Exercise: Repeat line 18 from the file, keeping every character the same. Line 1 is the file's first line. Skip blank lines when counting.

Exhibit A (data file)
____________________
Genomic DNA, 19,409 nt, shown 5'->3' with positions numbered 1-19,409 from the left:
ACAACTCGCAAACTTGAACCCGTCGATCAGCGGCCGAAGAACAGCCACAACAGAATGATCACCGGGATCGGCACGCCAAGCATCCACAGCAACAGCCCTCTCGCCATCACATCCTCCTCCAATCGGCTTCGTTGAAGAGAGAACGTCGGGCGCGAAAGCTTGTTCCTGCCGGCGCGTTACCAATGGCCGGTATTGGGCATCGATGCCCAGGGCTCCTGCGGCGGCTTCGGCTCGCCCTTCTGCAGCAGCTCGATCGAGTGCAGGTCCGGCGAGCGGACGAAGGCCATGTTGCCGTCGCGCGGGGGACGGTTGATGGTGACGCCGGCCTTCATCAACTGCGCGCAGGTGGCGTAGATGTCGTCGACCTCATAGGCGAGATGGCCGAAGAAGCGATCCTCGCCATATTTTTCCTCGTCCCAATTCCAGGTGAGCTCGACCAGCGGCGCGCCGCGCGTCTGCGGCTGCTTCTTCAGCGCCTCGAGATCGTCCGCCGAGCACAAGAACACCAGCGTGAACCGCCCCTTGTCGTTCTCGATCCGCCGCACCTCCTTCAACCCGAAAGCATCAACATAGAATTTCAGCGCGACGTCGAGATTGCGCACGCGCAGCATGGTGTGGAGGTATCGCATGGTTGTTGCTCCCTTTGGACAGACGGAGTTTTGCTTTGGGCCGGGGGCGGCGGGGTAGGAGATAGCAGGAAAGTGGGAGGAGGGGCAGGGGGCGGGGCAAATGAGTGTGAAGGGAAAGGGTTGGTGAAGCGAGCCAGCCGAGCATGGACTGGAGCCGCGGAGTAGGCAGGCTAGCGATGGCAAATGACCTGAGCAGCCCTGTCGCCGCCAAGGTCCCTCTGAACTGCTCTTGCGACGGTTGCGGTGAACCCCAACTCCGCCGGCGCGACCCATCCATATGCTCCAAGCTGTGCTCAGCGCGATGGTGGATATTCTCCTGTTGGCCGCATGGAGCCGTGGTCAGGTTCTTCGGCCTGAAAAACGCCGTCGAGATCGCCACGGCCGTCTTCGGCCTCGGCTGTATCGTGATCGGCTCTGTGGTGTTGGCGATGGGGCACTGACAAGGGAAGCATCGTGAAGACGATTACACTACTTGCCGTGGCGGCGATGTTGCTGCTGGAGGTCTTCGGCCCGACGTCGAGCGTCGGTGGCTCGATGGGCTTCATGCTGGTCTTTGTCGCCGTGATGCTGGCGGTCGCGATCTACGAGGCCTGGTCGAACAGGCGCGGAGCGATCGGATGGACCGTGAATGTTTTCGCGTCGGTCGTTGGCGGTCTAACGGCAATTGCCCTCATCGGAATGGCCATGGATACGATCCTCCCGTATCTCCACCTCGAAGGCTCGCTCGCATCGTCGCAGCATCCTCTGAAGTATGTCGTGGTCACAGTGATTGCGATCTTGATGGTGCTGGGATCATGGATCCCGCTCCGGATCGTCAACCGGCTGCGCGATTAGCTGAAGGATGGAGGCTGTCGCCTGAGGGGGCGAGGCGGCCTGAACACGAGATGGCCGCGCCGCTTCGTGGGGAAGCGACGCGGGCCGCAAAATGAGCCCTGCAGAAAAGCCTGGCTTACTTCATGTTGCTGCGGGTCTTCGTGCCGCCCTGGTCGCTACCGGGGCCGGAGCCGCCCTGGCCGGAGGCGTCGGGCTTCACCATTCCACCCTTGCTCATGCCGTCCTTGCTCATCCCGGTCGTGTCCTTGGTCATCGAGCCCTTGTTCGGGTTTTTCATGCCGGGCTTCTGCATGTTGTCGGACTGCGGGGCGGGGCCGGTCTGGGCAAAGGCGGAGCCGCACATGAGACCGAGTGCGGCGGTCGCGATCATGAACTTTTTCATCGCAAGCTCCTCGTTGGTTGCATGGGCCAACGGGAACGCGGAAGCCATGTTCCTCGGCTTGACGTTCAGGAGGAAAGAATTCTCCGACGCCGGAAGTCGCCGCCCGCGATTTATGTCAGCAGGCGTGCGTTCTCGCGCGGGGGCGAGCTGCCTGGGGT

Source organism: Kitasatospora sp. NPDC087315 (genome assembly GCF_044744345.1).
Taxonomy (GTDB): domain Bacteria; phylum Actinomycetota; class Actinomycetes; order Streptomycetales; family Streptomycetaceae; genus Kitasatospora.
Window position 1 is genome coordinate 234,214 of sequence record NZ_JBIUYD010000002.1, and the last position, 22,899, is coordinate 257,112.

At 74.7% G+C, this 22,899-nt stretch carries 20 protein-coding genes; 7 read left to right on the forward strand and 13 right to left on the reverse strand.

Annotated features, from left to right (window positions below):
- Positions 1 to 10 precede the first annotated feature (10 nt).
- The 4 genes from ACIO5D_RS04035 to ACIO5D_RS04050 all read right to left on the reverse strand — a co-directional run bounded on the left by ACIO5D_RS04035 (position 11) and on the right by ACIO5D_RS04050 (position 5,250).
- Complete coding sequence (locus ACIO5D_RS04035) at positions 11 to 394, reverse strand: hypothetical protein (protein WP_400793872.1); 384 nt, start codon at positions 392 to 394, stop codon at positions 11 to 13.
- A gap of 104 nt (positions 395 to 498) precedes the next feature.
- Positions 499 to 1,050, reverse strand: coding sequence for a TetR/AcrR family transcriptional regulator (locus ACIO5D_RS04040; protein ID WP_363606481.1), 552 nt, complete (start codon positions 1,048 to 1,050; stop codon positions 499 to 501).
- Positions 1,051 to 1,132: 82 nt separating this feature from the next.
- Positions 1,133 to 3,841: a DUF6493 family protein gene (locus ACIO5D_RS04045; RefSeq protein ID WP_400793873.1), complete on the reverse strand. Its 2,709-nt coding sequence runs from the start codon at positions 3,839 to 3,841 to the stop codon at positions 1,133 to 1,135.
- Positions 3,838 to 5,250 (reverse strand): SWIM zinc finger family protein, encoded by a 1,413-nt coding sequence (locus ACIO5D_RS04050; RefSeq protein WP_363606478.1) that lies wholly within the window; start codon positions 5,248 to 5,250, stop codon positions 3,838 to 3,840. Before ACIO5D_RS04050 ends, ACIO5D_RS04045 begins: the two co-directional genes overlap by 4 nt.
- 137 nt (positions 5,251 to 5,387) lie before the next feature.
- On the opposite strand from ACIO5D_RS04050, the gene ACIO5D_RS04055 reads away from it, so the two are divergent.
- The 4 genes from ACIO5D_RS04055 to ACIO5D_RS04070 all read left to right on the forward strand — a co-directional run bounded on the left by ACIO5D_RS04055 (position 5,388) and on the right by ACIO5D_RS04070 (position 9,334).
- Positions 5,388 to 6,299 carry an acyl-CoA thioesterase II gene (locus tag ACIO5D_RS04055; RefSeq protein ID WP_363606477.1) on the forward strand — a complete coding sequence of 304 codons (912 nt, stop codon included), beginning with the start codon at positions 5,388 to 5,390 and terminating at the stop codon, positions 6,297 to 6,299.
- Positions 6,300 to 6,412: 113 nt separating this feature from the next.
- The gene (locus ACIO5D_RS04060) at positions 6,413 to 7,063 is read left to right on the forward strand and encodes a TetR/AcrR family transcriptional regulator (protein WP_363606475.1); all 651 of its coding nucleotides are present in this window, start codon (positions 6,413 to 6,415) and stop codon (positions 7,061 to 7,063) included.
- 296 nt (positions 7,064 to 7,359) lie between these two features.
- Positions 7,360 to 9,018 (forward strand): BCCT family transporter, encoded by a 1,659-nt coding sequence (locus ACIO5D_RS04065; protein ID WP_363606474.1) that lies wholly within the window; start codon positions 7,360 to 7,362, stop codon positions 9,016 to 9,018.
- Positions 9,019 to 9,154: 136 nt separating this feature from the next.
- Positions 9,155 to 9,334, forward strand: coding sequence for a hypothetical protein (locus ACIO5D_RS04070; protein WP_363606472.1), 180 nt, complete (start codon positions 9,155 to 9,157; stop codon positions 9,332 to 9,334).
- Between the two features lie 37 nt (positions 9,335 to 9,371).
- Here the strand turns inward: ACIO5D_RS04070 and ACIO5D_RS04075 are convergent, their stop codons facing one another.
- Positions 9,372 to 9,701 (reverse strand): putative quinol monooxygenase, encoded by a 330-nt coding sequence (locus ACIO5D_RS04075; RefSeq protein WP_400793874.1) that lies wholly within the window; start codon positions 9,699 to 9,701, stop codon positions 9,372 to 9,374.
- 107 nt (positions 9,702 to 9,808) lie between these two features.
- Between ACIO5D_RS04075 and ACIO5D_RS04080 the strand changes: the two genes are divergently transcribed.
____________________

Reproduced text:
- The 4 genes from ACIO5D_RS04055 to ACIO5D_RS04070 all read left to right on the forward strand — a co-directional run bounded on the left by ACIO5D_RS04055 (position 5,388) and on the right by ACIO5D_RS04070 (position 9,334).